3. There is the further question of why does the subject merge into thoughts, feelings and so on and become both caught up in them and distracted by them and so inattentive to all else that is occurring. Since the subject has no defining essence and neither has the object, they have no resistance to merging. We may choose to merge with this and try to avoid merging with that—but the subject, in its emptiness, can merge with anything. This brings both the richness of our varied lives and the torment of being caught up in things we can’t release ourselves from.
  4. There is no way to protect subject from object and vice versa—our existence is dialogic, interactive and fundamentally non-dual. Thus the subject cannot be protected from situational anxiety, depression and so on. Rather than expending time and energy on this impossible task we will be better served by attending to the ground of manifestation itself, infinite being from which arises the co-emergence of subject and object.
  5. When the mood of anxiety seems pervasive and peppered with specific anxious thoughts, then gently and carefully attend to the one who is having this experience. Being present with the one who appears to be the experiencer, the experiencer changes, vanishes, and seems to re-appear in a newly constituted form, which in turn changes and vanishes. Not only is this ‘subjective’ experience of being the experiencer changing, but the field of experience is also changing. The only unchanging quality is presence itself.
  6. Presence is the true or fundamental live awareness, the actuality of the experiencer, while individual consciousness, our felt personal sense of being the experiencer, the subject, is in fact the play of the energy of presence.
  7. Again and again, attend to the immediate presence that reveals all experience. This presence is always free of anxiety—even when the experience it reveals is one of anxiety. Anxiety is movement, presence is stable. Without effort anxiety is self-liberating when left just as it is. The same applies to phobias, depression, compulsions, impulses and all the many kinds of intense experiences that can seem to catch and control us.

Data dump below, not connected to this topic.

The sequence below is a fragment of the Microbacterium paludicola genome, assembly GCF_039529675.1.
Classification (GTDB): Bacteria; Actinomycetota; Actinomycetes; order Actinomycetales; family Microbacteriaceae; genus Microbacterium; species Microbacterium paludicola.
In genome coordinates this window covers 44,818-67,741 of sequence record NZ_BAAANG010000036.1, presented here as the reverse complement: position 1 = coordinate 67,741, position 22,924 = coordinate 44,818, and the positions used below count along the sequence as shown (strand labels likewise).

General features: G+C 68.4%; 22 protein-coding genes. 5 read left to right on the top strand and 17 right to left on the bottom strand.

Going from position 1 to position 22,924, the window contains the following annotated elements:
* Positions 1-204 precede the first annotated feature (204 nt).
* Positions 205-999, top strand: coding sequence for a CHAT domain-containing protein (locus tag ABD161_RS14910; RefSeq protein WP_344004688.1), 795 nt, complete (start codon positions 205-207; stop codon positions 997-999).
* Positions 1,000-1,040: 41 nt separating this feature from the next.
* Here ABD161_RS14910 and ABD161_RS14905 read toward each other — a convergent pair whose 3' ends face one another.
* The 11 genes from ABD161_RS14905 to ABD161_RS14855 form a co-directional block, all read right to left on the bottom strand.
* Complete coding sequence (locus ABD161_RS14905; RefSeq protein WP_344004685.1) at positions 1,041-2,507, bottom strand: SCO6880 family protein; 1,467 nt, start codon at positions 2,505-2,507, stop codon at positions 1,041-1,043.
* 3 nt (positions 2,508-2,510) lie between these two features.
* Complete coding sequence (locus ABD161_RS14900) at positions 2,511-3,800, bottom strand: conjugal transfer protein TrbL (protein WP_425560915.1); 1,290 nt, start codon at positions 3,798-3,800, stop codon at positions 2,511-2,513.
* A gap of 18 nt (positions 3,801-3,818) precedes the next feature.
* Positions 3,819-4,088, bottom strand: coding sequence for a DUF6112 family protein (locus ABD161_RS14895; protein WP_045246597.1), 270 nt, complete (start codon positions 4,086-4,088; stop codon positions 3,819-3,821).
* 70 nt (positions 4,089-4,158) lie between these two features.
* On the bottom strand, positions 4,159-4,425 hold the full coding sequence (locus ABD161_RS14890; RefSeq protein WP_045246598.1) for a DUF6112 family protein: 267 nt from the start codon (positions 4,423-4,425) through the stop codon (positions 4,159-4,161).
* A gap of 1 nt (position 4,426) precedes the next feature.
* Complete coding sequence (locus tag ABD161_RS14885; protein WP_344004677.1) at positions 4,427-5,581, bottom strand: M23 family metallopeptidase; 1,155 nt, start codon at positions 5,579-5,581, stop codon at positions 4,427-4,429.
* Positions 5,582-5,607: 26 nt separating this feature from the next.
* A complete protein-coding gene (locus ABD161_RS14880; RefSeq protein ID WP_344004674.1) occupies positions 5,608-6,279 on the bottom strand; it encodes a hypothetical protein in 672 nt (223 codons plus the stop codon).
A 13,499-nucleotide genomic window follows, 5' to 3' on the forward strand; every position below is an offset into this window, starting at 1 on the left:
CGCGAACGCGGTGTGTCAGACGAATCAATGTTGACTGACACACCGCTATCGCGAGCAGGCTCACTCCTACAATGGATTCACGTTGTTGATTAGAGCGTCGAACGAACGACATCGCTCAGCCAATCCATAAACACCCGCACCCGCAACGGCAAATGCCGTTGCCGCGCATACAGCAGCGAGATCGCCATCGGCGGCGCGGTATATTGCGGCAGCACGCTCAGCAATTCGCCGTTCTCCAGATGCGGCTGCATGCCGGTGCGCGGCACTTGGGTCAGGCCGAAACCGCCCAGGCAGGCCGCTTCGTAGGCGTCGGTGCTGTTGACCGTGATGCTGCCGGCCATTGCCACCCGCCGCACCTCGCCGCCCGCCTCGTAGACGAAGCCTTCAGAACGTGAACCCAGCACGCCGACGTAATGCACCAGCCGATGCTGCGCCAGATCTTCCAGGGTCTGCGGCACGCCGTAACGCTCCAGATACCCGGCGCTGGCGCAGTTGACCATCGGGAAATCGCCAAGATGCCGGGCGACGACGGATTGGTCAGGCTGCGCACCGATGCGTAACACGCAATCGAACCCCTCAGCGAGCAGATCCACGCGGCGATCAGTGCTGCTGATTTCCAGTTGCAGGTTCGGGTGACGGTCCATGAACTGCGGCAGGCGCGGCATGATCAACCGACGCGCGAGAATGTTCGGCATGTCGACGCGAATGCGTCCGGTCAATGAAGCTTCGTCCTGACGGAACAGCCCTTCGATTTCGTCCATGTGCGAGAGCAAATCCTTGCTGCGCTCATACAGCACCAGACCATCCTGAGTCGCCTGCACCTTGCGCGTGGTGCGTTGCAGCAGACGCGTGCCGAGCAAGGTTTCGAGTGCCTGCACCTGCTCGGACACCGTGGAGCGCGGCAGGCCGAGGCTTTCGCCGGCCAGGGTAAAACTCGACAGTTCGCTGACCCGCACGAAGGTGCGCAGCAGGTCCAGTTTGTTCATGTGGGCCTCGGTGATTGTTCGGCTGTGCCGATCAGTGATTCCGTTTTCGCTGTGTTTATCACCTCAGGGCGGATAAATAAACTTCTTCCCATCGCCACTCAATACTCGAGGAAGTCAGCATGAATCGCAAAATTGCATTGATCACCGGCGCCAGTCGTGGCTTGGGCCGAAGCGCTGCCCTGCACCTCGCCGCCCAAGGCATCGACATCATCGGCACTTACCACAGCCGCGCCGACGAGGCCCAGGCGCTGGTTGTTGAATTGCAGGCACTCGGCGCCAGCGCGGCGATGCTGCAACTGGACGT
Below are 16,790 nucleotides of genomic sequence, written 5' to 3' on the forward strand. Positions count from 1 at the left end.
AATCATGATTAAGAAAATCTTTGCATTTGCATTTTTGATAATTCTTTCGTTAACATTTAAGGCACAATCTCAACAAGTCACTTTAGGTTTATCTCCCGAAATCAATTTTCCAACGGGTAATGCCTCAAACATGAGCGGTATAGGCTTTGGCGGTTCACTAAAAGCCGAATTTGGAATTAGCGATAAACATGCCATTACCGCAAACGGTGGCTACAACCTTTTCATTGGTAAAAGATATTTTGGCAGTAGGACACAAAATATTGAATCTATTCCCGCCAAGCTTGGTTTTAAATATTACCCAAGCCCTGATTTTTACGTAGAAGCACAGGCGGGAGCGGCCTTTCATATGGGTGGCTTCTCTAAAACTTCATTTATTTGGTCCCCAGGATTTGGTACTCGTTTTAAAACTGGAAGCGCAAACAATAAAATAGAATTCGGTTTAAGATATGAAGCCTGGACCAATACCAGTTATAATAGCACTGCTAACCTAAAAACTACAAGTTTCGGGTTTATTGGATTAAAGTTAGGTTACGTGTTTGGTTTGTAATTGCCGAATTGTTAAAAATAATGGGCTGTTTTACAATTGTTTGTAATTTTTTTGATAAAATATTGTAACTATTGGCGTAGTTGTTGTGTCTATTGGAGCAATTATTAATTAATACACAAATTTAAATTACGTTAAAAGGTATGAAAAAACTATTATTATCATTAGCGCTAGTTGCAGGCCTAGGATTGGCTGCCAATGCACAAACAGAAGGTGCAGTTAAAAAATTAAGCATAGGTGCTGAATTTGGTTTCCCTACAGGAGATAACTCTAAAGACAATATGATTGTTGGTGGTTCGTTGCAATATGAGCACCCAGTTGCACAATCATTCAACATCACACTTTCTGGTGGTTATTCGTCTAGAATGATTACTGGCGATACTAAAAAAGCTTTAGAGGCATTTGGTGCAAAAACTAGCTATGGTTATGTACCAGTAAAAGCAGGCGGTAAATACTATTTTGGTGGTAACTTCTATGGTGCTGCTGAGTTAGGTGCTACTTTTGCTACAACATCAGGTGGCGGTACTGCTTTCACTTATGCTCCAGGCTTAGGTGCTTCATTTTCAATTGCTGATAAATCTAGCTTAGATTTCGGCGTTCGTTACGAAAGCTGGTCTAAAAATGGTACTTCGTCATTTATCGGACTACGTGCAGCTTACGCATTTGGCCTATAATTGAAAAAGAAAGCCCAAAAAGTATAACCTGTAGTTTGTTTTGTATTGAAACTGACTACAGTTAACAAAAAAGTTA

8. However, if, when the ‘subject’ is troubled by the experience of anxiety (which appears to be the ‘object’), effort is made to shift it, this is not helpful. Neither merged in what is arising, nor standing apart from it, presence offers hospitality to everything without or benefit. Tasting this brings freedom from hopes and fears, and from the need to make unnecessary effort.
  1. As long as we identify with the subjective sense of self as being our true nature, believing in the seeming facticity of our totalisable existence, then the self-referential interpretations that spiral around it will hide the openness of being. This openness is not in opposition to our ordinary sense of self but is the illuminating presence which reveals the self as movement, as energy.
  2. Relaxation, trust and availability allow freedom to show itself. These are not activities but are qualities of the given. Whereas although effort, control, demand and intention may briefly ‘secure the territory’, this comes at the cost of reinforcing the sense that ‘it’s all up to me’.
  3. The burden of being the lonely hero is a prime stimulus to the arising of feelings of anxiety. The sense of being responsible for events one cannot control is punishing and fosters guilt and shame. Even when events seem to go ‘according to plan’ and we might feel proud and competent, this further traps us in our isolating sense of agency.